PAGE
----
• The only disciple who tried to walk on the water with Jesus must have thought his world had shattered to pieces when Christ was led away to his death.

Previously, Peter said he’d die with Jesus. But Christ told Peter that before a rooster crowed, the outspoken disciple would deny him three times.

And it happened just like Jesus said it would.

When faced with accusation, Peter later lied, telling people he didn’t even know Christ. Three times, he’d deny ever being associated with Jesus.

Then the rooster crowed.

Worse yet, Jesus turned and looked at Peter after he claimed not to know him and the disciple remembered what Christ had said.

Peter went away and wept bitterly.


All three of these people — Job, Ruth and Peter — faced heartbreaking situations, which must have looked hopeless at the time.

None of them could have known how well things would turn out at the end.


After all the heartache he faced, Job got an up-close and personal view of God.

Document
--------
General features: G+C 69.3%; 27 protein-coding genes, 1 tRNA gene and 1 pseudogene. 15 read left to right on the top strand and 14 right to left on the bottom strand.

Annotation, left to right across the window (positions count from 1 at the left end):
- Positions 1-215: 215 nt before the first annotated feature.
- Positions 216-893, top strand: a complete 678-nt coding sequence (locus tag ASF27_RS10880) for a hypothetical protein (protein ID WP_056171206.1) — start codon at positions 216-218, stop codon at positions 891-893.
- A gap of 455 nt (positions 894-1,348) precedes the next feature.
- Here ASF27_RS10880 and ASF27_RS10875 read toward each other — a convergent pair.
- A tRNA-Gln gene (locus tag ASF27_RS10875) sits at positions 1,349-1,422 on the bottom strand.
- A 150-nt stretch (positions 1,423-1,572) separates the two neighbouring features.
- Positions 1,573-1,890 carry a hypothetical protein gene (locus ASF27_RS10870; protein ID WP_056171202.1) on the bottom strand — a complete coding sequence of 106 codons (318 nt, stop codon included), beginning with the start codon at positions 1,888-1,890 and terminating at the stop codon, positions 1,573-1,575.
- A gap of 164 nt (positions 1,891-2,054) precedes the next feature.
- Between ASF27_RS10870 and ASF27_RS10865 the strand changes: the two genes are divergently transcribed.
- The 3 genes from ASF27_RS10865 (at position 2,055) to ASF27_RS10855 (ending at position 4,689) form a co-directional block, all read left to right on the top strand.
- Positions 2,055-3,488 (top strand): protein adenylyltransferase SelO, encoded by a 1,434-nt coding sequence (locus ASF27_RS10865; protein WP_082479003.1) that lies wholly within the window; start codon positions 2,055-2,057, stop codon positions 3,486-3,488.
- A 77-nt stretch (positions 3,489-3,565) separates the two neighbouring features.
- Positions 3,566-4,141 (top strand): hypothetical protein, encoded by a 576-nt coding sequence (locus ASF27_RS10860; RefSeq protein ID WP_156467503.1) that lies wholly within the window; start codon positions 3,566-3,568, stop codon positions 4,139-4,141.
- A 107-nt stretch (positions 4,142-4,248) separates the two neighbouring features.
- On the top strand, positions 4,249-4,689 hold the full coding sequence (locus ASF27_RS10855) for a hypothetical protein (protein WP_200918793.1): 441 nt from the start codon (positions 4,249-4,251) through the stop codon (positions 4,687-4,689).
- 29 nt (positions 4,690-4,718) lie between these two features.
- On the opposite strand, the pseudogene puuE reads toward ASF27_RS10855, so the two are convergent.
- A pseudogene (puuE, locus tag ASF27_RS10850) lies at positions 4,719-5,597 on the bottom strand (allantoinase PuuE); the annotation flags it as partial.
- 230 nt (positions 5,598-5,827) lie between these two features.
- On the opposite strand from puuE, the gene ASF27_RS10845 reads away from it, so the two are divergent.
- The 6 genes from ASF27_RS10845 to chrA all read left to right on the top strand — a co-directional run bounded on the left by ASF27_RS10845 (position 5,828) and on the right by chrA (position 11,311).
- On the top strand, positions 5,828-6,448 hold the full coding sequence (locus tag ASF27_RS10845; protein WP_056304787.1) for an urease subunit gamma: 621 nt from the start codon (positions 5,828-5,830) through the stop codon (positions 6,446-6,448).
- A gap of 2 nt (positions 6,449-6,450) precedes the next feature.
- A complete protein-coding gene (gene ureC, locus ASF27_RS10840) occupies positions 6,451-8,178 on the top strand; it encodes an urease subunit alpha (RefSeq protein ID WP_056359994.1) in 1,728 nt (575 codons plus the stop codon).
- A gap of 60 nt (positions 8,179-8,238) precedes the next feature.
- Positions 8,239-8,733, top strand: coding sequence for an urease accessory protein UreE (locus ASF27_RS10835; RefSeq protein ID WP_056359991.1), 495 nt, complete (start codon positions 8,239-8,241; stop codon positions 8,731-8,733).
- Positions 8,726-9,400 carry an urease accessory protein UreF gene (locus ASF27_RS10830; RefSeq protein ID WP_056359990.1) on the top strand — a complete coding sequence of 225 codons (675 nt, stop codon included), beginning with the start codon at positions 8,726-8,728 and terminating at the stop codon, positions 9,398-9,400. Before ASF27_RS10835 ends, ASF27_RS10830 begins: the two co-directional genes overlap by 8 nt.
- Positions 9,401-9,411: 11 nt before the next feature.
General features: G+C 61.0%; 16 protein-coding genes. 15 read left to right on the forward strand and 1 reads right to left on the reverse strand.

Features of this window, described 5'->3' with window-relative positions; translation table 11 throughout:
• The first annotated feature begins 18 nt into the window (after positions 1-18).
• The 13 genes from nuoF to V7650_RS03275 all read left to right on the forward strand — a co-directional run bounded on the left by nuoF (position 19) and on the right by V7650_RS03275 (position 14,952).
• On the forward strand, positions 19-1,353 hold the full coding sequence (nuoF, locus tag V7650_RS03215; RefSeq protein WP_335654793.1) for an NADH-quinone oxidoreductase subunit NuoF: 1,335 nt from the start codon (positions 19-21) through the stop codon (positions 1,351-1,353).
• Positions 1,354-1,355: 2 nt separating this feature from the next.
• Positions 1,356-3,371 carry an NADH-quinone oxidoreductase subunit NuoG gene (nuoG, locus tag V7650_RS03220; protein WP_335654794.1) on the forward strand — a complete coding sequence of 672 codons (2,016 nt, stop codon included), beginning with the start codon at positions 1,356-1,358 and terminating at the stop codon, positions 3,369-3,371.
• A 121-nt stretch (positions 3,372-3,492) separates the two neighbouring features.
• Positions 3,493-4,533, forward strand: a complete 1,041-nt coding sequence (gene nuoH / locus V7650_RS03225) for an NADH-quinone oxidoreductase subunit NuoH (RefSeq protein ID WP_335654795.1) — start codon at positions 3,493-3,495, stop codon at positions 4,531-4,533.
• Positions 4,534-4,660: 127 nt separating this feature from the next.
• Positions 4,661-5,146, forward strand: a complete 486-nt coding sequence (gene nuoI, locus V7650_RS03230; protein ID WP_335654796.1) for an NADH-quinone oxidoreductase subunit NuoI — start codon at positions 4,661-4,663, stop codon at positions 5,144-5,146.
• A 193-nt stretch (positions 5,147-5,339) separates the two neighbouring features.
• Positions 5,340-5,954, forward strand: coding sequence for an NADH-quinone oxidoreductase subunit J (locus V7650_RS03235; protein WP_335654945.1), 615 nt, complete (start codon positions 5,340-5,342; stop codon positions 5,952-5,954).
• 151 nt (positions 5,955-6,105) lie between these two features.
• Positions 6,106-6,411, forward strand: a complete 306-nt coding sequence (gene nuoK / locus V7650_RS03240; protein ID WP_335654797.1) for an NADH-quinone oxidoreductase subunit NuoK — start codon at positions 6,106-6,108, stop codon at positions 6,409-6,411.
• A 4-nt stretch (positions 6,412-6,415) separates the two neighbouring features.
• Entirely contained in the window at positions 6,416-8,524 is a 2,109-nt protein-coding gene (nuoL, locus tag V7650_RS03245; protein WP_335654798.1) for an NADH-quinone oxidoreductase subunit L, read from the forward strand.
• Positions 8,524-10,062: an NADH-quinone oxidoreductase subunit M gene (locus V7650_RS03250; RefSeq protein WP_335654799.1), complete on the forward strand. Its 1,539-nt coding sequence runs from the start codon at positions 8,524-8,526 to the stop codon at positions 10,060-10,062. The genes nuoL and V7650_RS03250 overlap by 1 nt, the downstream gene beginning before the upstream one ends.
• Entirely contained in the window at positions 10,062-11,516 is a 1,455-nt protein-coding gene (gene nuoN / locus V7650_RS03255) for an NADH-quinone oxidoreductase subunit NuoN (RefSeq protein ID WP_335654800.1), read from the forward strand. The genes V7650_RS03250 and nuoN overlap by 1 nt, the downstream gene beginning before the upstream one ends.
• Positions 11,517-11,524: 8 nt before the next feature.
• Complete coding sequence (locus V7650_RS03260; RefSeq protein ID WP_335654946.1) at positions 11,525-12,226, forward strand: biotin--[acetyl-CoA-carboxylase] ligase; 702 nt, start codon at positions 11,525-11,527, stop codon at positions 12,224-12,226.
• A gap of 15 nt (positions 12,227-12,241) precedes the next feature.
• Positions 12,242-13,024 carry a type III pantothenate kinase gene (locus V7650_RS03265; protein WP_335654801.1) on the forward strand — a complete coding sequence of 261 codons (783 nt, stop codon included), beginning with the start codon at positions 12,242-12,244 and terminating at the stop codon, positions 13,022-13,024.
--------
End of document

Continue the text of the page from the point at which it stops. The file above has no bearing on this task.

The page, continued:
“I had heard of you, but now my eyes see you,” Job said.

God let Job’s friends know that what they’d said to their downtrodden friend was wrong.

And it would take the prayer of Job to keep the Lord from giving them what they deserved.

After Job prayed for his friends, God not only restored his fortune, but doubled it.

Job’s siblings and everybody who’d known him before his tragic experiences came and ate with him at his house. They showed him sympathy and each gave him a piece of money and a gold ring.

“And the Lord blessed the latter days of Job more than his beginning,” the Scriptures record.

He’d have 10 more children and live to be a very old man.


Ruth would accompany Naomi back to the older woman’s homeland. There, the loyal daughter-in-law worked in the fields, gathering food for herself and Naomi.

Townspeople noticed Ruth’s hard work and dedication to her mother-in-law and she caught the eye of a kind landowner named Boaz.

After a little advice from Naomi, Ruth let Boaz know she was available.

And he made arrangements to make her his wife.